Tokyo shopping has it all: high-end and offbeat fashion, traditional crafts, vintage wares, all manner of only-in-Japan souvenirs, and that gadget you didn’t know existed but now desperately want. Whether you prefer department-store browsing or rummaging for secondhand treasures, there’s a Tokyo neighbourhood to meet your shopping needs.
Ginza is the affluent shopping district in Tokyo, home to the city’s posh boutiques and gleaming department stores, such as the classic Mitsukoshi and avant-garde Dover Street Market Ginza. But tucked in between some of the more imposing facades are simpler pleasures, like the fine crafts at Takumi, and the shelves full of ingenious toys at Hakuhinkan. Stationery fiends shouldn’t miss the nine floors of supplies at Itōya. Shopping options in this neighbourhood reflect the breadth and depth of the city’s consumer culture, which is equal parts high-fashion glitz and down-to-earth dedication to craft.
Now decidedly relaxed, Asakusa was once the heart of Edo’s low city, home to artisans, merchants and prostitutes. Its small lanes and winding alleyways are still full of surprises, including the vintage curios at Tokyo Hotarudo and the beautiful noren (shopfront curtains) for sale at Bengara. For straight gift shopping, Nakamise-dori (leading up to temple Sensō-ji) is not bad for souvenir trinkets – try the back streets for better-quality stuff. The long stretch of Kappabashi-dori also yields uniquely Japanese curiosities in its little culinary-supply shops.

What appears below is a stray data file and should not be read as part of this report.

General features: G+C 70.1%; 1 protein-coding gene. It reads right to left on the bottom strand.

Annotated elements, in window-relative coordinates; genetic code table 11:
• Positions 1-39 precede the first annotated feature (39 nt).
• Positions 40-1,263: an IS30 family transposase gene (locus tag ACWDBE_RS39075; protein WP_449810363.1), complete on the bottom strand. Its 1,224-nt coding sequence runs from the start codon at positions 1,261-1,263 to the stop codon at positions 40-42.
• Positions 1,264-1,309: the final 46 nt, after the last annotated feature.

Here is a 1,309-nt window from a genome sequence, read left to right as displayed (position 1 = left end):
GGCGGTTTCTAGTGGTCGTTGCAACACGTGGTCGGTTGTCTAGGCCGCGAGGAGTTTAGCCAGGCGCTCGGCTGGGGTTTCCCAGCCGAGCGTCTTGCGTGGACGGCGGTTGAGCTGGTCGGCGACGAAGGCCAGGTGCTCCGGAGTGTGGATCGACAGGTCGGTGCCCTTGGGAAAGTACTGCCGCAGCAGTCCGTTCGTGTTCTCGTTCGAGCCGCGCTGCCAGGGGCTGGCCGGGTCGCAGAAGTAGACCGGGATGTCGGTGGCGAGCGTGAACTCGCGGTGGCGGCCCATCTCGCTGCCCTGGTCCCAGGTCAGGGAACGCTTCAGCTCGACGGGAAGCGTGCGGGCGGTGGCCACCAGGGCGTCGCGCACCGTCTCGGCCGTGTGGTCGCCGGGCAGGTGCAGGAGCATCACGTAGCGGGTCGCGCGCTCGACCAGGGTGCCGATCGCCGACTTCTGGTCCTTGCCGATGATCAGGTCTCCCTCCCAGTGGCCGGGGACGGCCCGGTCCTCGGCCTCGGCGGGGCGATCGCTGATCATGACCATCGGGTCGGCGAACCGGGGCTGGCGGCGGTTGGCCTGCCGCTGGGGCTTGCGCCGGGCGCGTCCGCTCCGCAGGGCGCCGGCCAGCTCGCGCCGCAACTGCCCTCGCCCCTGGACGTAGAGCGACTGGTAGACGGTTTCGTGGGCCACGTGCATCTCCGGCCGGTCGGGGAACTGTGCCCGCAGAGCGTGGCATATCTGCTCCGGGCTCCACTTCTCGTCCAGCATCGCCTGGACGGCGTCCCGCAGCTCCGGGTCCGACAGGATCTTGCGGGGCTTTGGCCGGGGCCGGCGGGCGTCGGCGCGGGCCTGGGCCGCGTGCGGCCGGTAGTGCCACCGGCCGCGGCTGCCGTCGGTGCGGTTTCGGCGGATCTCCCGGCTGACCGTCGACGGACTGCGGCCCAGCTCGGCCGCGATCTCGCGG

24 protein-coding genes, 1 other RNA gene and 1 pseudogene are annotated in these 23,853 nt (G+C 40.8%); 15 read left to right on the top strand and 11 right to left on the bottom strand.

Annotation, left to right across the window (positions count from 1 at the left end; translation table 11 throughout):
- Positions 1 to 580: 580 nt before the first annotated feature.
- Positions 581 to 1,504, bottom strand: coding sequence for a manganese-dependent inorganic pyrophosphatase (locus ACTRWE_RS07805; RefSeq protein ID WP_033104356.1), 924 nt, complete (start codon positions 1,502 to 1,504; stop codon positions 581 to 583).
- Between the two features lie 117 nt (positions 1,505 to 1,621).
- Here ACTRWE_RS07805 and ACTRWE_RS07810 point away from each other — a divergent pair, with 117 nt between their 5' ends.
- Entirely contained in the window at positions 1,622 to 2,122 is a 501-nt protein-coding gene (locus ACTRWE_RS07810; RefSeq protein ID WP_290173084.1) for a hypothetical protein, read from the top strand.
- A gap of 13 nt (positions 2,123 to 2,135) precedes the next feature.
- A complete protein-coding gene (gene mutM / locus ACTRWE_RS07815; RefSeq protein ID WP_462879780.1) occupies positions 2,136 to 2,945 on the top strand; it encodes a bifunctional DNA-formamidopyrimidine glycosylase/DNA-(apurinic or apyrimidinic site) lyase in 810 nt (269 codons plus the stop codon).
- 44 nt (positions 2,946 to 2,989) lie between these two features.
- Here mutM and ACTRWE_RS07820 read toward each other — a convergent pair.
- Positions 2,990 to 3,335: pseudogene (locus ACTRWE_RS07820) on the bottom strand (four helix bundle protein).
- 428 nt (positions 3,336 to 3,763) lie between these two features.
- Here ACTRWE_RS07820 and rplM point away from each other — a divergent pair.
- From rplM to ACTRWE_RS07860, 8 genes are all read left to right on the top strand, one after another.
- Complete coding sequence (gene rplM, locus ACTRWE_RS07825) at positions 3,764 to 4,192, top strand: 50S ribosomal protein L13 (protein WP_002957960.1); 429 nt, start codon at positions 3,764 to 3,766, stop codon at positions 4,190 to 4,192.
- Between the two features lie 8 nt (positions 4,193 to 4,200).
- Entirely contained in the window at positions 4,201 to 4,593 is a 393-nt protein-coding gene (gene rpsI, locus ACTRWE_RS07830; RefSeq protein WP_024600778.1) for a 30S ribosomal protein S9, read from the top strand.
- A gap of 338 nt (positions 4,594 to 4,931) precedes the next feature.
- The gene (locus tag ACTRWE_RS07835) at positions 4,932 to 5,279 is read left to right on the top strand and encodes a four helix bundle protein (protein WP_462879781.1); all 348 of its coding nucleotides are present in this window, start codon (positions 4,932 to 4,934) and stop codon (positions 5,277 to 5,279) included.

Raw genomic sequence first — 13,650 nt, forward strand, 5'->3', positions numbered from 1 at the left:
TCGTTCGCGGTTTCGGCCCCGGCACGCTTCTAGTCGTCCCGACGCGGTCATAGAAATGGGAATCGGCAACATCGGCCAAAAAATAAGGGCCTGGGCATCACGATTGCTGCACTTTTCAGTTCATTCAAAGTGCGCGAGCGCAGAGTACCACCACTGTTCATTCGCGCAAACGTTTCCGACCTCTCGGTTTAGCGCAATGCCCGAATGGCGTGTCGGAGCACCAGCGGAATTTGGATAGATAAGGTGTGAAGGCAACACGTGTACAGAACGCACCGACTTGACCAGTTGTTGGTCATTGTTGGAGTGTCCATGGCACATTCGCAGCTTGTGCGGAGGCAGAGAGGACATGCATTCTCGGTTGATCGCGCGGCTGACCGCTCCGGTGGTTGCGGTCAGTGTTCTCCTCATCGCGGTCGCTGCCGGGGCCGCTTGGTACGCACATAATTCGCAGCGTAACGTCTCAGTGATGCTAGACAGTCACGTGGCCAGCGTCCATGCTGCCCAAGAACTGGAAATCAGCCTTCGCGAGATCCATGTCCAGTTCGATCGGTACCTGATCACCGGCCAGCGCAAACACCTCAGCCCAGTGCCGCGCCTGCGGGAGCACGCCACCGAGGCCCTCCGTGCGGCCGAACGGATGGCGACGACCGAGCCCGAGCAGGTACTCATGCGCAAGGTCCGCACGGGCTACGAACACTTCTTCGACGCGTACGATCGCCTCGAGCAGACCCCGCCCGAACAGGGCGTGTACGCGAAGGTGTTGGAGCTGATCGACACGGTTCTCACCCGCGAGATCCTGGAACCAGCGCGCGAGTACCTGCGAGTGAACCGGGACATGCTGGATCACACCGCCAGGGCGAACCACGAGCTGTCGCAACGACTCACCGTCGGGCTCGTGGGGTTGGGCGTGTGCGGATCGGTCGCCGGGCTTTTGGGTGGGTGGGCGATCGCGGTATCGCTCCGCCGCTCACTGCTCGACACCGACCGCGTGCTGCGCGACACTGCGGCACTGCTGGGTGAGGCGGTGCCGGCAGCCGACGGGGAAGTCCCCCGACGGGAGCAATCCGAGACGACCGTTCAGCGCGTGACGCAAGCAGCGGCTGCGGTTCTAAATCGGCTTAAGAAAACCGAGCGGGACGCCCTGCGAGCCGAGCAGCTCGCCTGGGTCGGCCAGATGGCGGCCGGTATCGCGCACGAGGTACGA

A few stops east of Shinjuku, the buildings descend to a more human scale. A stroll up the Kagurazaka slope from Iidabashi Station will turn up several shops selling geta (traditional wooden sandals) and drawstring purses made from lavish kimono fabric – check out the hand-dyed textiles at Kikuli, and Sada’s handmade accessories. Elsewhere in the area, wedged in unexpected places between pharmacies, groceries and pachinko (vertical pinball-game) parlours, are shops carrying goods like puppets from around the world, and Japanese sweets.
Though Roppongi is traditionally known for wild bars and pick-up joints, it’s also home to a few of the city’s most interesting and idiosyncratic shops and showrooms, and the shopping, dining, art and entertainment complexes of Roppongi Hills, Tokyo Midtown and Toranomon Hills. Of special interest in Roppongi are the Axis Design collection of galleries and shops, showcasing contemporary interior design; and Japan Sword, the place to come for your samurai weaponry.
5. Daikanyama & Naka-Meguro
Near Ebisu, Daikanyama is a residential enclave of cafes and boutiques, with fashion and accessories specialists such as Harcoza and Okura. Bibliophiles should head to Daikanyama T-Site. Naka-Meguro, a stroll away, is Daikanyama’s more bohemian neighbour and is home to secondhand stores and hidden lounge bars. Vase, with its vintage pieces, is among the shopping highlights here.